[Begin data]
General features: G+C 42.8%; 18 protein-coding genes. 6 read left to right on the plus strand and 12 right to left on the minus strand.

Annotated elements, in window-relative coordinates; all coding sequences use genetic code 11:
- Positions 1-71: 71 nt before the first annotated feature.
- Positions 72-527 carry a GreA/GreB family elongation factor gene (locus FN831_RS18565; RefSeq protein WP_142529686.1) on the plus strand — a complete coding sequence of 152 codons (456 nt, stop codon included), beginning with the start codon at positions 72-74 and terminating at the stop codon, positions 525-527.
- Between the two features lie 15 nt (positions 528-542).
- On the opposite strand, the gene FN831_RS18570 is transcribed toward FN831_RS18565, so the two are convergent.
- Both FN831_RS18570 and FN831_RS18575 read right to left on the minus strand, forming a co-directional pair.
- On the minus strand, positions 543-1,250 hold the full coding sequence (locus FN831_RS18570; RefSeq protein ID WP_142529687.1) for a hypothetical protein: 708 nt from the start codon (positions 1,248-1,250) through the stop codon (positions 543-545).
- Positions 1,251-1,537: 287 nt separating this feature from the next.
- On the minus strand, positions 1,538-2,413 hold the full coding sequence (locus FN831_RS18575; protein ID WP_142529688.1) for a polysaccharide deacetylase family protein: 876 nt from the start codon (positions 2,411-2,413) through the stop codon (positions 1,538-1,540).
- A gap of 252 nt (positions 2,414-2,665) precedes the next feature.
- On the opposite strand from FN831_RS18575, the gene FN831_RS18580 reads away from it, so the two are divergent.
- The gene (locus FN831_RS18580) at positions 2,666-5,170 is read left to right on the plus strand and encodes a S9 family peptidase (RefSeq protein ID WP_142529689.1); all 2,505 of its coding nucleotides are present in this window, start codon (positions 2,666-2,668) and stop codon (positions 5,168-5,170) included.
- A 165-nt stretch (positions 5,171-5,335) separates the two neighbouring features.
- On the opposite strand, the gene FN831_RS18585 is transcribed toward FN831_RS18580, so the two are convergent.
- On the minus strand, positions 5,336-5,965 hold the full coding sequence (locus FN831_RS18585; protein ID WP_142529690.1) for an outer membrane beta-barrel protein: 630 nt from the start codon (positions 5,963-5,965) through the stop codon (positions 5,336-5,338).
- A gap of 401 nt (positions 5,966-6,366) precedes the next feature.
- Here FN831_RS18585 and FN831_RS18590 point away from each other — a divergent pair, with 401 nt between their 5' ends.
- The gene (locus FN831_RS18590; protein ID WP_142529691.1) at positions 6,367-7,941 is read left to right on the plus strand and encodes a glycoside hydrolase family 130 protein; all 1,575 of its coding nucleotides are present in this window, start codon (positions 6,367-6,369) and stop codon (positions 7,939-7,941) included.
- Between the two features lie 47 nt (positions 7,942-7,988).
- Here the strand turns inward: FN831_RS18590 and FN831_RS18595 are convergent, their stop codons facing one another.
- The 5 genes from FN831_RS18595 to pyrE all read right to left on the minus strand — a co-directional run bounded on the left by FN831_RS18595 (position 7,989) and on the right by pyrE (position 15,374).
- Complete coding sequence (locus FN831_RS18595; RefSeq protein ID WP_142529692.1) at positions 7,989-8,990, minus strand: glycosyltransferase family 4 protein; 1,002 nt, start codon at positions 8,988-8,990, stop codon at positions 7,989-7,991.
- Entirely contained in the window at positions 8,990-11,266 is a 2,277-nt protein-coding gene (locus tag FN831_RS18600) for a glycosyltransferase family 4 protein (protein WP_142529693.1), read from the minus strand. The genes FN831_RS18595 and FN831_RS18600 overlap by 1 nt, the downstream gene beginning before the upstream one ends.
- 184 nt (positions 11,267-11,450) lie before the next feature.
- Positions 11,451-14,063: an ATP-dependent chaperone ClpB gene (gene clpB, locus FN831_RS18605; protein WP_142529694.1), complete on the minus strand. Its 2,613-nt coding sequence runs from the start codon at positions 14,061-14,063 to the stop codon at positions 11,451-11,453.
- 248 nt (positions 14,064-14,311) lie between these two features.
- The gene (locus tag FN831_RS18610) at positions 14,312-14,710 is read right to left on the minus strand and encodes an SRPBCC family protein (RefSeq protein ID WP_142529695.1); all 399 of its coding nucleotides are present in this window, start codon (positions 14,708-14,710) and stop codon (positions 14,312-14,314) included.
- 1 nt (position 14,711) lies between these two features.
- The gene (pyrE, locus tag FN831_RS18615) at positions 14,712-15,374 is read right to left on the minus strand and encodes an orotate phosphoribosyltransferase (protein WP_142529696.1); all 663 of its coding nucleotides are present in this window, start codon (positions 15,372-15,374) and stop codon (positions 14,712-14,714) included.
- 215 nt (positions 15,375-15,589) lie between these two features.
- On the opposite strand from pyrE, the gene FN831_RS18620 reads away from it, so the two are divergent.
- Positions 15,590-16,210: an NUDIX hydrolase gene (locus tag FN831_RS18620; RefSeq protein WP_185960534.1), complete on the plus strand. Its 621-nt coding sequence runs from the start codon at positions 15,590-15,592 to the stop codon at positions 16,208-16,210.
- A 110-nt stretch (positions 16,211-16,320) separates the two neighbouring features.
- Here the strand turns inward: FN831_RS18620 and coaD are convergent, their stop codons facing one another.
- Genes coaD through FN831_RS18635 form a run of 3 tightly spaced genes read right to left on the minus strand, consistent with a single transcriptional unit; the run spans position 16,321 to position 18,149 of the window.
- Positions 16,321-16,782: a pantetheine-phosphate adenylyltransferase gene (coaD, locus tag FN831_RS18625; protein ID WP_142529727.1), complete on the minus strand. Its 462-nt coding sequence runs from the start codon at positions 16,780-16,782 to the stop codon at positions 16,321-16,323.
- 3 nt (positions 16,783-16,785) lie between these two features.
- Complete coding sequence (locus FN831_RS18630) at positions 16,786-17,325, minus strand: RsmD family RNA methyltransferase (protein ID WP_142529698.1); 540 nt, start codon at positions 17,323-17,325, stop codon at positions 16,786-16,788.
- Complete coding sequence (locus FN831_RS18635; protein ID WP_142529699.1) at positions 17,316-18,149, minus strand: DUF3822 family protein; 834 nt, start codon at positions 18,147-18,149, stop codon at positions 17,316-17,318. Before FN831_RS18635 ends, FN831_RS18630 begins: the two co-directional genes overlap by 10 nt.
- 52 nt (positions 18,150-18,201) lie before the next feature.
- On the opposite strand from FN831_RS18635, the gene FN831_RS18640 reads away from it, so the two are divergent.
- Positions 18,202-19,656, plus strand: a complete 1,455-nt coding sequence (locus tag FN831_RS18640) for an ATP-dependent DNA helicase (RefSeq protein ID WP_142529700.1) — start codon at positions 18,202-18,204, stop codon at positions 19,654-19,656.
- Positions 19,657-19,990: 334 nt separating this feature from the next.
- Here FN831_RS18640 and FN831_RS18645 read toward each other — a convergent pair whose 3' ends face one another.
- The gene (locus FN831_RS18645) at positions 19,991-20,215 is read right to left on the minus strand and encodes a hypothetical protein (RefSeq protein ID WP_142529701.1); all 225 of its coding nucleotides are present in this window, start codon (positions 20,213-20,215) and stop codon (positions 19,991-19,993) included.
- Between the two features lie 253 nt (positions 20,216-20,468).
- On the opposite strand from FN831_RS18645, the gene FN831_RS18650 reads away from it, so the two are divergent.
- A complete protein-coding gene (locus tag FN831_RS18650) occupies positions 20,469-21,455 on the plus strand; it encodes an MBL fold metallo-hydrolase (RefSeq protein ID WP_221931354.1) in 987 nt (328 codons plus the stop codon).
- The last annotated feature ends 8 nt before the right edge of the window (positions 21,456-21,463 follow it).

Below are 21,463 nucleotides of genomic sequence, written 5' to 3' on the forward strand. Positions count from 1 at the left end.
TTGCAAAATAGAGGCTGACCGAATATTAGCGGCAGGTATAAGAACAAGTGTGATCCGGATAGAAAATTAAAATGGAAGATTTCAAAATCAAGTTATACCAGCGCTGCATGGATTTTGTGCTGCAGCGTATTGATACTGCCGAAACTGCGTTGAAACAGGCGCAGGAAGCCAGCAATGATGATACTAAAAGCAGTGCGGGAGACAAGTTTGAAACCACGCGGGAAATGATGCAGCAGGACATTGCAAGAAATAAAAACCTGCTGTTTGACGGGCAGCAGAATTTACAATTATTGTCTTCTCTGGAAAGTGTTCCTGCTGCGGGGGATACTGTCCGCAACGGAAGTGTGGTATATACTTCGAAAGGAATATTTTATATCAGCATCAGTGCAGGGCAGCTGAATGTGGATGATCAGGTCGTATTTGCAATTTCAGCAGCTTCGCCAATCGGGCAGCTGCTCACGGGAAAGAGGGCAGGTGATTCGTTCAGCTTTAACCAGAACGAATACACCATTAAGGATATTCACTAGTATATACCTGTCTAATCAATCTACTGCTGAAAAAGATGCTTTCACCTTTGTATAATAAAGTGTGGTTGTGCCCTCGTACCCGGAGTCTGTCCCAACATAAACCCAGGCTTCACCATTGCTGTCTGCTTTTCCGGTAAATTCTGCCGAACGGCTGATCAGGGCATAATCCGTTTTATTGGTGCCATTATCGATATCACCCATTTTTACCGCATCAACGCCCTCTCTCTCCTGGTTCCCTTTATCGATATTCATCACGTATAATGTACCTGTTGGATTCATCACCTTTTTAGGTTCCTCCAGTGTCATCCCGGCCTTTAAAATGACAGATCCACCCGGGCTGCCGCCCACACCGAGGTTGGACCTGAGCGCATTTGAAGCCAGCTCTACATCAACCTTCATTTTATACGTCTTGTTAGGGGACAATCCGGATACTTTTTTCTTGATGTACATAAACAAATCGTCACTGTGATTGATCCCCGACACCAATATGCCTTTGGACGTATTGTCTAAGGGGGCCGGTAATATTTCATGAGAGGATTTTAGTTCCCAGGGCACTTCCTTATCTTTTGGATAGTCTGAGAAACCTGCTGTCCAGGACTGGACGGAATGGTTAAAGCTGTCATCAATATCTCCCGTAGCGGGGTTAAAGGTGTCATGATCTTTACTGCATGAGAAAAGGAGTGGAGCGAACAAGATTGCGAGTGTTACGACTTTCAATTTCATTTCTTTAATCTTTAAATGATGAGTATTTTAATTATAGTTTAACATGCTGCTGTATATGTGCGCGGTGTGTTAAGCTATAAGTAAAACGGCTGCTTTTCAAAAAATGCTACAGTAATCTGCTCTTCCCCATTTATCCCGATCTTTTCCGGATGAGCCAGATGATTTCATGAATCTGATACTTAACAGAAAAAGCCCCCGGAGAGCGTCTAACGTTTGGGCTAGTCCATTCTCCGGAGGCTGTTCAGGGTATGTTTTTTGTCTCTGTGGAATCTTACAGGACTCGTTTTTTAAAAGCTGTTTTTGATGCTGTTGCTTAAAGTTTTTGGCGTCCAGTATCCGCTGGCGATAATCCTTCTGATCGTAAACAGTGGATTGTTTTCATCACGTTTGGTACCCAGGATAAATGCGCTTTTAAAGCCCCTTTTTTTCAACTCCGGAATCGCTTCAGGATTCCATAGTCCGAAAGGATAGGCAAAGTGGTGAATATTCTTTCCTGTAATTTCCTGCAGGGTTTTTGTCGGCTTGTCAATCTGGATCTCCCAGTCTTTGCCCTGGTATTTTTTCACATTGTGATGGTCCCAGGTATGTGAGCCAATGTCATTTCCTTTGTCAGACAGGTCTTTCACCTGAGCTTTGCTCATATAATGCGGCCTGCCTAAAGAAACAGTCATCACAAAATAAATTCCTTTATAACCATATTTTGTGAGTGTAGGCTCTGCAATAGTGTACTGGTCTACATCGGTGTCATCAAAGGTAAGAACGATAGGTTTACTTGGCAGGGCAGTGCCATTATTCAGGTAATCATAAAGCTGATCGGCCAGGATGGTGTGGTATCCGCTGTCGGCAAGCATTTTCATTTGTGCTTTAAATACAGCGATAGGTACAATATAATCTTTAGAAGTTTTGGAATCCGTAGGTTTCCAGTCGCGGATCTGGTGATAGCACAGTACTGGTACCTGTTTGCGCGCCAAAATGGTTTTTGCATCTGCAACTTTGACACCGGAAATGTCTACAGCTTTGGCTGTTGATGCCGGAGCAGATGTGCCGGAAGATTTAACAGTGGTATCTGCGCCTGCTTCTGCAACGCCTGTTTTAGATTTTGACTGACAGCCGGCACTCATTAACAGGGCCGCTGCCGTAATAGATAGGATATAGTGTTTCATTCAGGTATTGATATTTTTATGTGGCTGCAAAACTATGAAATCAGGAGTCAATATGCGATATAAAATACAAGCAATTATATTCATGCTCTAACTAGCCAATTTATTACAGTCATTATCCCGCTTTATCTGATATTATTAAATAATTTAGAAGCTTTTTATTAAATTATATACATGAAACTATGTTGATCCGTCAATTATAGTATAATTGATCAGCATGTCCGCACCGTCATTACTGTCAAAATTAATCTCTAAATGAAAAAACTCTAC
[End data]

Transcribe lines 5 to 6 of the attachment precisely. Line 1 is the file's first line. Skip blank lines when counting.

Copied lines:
- Between the two features lie 15 nt (positions 528-542).
- On the opposite strand, the gene FN831_RS18570 is transcribed toward FN831_RS18565, so the two are convergent.